Note: Do not repost the full translation. Please use the first two paragraphs and link to this translation. For additional information, please read this post. This translation is for fan use only, and may not accurately reflect Masahiro Sakurai. The following is a selection from Masahiro Sakurai’s book: Think About Making the Video Games 2. If you enjoyed this article, I would strongly encourage you to support Sakurai by buying his books. If you have any questions about this article, please contact the administrator.
Hey there! Here’s a translation I threw together back when Sakurai first published his article on Robin and Lucina, reposted here for posterity. I’ve also included Sakurai’s own comments on the article from his latest book.
I’m currently hard at work translating some other really interesting content, so stay tuned!
Thoughts About Video Games, Vol. 457 – “Abilities Unlike Any Other”
We’ve just announced two new characters who will be joining the fray in the upcoming Super Smash Bros. for 3DS and Wii U. One is Robin, the avatar from Fire Emblem: Awakening, and the other is Lucina, a swordswoman who plays an important role in the same title. I’ll skip over the details.
I suspect a lot of you will ask: “What? Not Chrom!?” Of course, Chrom is quite popular, being the protagonist of FE:A and all. However, I chose Robin and Lucina, and I will elaborate on my reasoning.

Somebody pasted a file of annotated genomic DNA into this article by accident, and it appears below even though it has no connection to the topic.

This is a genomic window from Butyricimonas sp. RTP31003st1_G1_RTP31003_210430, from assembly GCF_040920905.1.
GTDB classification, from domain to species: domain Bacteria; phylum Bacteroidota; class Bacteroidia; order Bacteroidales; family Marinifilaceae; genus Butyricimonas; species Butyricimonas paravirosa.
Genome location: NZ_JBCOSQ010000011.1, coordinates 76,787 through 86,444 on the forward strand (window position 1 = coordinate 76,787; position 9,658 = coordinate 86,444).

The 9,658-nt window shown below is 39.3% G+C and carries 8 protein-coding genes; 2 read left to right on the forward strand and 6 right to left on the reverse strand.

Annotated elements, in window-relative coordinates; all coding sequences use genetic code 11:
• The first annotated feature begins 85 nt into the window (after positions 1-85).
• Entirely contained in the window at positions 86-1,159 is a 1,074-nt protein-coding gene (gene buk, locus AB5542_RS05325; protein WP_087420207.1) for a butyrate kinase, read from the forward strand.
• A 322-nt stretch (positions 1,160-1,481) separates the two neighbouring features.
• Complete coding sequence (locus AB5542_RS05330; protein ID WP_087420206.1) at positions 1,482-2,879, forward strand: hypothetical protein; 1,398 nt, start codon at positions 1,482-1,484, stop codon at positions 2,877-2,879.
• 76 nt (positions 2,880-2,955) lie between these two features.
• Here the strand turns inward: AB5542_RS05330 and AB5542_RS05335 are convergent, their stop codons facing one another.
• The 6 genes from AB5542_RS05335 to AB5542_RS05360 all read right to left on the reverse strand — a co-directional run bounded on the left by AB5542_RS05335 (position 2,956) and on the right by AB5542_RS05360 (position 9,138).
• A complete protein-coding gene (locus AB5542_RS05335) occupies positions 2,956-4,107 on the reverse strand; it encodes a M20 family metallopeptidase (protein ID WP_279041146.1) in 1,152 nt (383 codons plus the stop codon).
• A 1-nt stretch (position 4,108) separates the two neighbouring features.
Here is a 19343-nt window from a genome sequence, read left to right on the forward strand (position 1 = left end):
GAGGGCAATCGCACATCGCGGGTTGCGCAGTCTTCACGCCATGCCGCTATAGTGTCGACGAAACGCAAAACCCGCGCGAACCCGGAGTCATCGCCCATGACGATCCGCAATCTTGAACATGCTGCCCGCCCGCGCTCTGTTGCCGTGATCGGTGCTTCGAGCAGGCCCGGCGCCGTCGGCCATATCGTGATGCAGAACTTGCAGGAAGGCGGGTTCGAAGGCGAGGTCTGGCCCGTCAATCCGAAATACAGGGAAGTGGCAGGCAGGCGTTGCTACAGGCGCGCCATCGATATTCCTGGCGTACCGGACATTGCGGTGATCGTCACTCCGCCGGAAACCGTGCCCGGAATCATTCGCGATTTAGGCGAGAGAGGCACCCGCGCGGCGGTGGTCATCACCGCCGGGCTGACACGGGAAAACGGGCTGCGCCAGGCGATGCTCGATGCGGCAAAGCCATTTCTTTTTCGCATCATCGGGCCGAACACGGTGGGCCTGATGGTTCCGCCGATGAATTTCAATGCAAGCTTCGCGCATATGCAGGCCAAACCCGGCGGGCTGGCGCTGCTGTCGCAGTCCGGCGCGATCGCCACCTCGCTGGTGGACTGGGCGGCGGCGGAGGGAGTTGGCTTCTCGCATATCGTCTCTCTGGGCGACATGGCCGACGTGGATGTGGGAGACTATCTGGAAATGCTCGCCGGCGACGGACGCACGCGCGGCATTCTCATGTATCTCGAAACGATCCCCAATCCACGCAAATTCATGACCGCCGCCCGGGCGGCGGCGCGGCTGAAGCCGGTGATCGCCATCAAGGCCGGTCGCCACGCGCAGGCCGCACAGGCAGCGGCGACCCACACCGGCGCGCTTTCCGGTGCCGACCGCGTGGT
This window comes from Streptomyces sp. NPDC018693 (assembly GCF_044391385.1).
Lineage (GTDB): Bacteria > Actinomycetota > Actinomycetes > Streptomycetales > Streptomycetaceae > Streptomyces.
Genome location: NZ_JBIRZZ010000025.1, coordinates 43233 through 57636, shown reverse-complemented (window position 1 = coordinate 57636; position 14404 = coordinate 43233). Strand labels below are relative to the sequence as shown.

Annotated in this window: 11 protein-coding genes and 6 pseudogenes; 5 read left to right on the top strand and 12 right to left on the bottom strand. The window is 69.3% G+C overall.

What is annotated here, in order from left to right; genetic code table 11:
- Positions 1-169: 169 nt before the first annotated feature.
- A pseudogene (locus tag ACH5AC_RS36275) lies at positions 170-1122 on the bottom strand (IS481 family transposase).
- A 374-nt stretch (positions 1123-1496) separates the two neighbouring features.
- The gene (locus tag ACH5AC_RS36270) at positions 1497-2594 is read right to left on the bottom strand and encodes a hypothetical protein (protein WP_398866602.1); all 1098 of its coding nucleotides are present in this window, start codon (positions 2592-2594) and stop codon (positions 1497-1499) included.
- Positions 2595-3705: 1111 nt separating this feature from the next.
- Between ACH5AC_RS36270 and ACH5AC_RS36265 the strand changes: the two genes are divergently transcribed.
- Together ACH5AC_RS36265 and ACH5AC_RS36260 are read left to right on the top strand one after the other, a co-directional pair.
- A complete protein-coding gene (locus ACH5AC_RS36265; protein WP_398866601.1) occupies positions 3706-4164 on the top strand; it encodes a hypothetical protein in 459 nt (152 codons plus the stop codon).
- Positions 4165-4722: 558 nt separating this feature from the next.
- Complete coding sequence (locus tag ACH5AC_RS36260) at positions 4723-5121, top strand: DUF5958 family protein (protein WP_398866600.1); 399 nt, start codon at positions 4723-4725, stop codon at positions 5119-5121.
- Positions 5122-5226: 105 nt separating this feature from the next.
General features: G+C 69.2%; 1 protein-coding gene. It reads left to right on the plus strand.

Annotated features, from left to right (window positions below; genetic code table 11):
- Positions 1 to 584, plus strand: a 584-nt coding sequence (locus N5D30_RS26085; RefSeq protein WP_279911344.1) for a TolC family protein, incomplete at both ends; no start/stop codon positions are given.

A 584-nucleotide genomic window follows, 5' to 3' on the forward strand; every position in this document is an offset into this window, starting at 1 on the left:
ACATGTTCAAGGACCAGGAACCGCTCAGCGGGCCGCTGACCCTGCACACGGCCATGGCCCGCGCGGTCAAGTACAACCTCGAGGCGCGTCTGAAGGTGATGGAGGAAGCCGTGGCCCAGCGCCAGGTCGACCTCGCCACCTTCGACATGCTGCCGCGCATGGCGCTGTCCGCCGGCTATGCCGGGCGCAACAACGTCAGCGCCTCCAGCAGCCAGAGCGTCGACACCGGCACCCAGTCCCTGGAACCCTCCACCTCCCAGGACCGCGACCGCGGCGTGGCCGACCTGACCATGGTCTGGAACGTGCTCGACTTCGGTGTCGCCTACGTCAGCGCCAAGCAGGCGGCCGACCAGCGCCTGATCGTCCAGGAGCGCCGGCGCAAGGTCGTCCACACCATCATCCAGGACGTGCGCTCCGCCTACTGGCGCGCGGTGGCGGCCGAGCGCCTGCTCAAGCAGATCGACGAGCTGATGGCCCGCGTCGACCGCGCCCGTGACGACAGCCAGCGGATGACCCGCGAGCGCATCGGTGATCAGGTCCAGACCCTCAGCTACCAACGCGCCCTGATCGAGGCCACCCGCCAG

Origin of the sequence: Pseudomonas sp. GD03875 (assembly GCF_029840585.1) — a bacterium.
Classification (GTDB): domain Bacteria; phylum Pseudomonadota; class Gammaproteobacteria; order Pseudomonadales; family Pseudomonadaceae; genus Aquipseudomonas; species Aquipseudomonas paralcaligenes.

Robin appears in the game as a Tactician and functions much like a Mystic Knight (note: FF terminology, but equivalent to magic swordsman). I thought to utilize his all-around nature by assigning swordplay to his Smash attacks and magic tomes to his special attacks—that is, allow him to use magic.
His neutral special is thunder magic that grows stronger the larger you charge it. He uses fire magic for his side special, and wind magic for recovery as his up special. Although Robin doesn’t use dark magic in FE:A, I decided to assign it as his down special. It isn’t the first time I’ve given moves to a character that they don’t use in their respective game in order to capture certain aspects of the original title.
I also implemented the system used in FE:A, in which tomes break after overuse. Likewise, I included a similar system for the Levin Sword, which breaks after a certain number of uses. However, both the tomes and the Levin Sword will quickly regenerate after a set period of time.
Lucina uses the same techniques as Marth, a fighter with whom I’m sure most of you are already familiar. I even went so far as to make their strength, speed, and special attacks almost identical.
However, what sets Lucina apart is the fact that the strength of her attacks is uniform along the blade. Marth’s playstyle emulates the elegant swordplay of a fencer by dealing more damage when he strikes with the tip of his blade, but the damage Lucina deals is evened out. Thus, I think that Lucina will be much easier than Marth for novice players to play with.